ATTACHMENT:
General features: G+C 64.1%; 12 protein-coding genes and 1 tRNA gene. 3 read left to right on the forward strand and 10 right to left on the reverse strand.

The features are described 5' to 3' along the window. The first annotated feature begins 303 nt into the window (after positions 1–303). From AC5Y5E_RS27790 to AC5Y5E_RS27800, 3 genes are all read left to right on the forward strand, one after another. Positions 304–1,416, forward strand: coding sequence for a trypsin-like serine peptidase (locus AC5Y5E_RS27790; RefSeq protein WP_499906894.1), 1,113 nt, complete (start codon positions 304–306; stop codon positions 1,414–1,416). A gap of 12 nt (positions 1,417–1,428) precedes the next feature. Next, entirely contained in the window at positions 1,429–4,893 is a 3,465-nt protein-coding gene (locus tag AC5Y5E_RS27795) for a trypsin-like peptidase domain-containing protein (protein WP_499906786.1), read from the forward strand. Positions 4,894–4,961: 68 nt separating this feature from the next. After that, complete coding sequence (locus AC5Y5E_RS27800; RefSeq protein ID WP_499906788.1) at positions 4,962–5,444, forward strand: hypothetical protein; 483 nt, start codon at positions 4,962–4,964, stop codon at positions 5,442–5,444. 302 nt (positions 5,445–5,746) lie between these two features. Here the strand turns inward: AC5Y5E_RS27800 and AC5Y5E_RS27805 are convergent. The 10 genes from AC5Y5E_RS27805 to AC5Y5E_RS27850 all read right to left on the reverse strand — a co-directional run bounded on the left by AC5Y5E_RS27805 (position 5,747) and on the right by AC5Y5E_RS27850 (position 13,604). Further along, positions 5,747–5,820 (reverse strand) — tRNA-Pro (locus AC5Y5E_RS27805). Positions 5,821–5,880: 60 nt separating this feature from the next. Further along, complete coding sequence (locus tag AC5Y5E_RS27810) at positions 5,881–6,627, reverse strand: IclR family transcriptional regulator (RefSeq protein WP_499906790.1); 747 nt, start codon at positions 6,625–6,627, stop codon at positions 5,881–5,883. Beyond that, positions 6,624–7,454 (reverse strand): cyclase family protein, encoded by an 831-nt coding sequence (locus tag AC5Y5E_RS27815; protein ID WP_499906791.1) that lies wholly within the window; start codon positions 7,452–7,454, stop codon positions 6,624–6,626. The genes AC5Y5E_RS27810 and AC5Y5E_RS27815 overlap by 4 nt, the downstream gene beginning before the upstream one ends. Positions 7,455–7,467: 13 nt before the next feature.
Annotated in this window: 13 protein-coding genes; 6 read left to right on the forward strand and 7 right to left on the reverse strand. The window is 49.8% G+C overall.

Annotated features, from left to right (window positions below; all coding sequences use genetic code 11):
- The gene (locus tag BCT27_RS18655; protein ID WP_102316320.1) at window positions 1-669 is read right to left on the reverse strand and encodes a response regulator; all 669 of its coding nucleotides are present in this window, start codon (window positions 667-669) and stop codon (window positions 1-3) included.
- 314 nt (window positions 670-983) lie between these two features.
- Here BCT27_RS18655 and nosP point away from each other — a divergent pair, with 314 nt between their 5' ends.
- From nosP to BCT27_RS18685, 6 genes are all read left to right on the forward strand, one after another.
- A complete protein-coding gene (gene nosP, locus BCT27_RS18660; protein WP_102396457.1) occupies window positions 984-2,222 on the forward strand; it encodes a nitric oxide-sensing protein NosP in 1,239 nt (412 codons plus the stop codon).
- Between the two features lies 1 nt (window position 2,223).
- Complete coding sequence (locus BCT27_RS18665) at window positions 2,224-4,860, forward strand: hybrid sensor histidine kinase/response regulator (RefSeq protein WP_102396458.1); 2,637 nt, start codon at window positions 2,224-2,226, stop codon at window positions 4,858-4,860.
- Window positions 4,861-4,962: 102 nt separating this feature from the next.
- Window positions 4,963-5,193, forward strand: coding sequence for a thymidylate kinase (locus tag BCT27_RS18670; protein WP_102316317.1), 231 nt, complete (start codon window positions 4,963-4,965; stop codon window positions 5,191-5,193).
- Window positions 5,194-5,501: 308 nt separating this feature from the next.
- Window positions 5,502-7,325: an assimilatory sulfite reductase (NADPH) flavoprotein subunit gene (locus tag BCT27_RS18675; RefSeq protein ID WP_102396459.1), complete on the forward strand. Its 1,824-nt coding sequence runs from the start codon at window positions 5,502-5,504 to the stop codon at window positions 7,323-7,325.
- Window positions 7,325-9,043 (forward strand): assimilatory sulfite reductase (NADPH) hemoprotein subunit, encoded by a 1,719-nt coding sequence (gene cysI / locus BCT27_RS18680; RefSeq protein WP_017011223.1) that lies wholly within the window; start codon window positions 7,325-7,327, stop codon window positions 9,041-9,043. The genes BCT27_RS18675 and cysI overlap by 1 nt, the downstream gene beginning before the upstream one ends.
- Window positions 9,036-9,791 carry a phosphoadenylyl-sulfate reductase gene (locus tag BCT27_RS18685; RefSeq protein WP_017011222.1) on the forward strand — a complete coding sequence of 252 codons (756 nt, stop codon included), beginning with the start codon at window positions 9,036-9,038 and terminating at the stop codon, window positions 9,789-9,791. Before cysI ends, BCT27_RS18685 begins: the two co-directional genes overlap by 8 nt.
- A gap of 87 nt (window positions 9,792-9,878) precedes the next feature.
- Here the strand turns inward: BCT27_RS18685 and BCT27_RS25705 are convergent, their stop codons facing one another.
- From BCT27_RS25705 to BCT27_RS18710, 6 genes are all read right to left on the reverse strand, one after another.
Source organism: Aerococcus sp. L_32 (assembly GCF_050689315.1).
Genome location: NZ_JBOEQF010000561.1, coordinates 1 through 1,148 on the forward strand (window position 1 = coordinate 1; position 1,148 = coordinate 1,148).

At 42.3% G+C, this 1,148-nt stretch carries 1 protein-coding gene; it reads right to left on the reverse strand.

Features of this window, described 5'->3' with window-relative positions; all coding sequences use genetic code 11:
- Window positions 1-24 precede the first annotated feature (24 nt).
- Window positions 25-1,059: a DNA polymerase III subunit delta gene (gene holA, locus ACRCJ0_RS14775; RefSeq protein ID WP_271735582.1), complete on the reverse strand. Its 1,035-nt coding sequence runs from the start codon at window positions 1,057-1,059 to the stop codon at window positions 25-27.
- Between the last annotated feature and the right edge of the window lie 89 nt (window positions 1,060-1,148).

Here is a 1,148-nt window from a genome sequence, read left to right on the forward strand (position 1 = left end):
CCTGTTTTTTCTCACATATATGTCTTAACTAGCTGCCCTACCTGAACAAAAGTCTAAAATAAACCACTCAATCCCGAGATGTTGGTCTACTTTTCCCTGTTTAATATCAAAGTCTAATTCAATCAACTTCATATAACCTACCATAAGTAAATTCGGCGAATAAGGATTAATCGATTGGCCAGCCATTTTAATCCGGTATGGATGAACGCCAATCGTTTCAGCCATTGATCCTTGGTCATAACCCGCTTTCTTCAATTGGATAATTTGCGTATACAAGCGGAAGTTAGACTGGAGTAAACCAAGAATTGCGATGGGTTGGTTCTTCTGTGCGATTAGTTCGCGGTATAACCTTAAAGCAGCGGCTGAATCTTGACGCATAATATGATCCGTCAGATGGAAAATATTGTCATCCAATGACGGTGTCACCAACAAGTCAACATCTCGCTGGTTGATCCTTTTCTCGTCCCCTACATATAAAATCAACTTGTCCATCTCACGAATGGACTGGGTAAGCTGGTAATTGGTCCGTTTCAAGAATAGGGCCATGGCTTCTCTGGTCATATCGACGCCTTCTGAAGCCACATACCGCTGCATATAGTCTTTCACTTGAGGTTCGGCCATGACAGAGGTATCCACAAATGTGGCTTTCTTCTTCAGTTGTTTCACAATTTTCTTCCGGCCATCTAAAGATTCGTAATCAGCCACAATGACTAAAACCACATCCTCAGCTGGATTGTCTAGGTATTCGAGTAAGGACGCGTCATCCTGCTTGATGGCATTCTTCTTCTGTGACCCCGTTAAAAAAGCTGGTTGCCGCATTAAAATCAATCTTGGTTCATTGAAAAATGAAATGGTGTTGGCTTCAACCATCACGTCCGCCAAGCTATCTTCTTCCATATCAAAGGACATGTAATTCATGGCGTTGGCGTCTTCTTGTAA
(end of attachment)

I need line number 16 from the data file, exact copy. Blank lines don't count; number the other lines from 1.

- Window positions 7,325-9,043 (forward strand): assimilatory sulfite reductase (NADPH) hemoprotein subunit, encoded by a 1,719-nt coding sequence (gene cysI / locus BCT27_RS18680; RefSeq protein WP_017011223.1) that lies wholly within the window; start codon window positions 7,325-7,327, stop codon window positions 9,041-9,043. The genes BCT27_RS18675 and cysI overlap by 1 nt, the downstream gene beginning before the upstream one ends.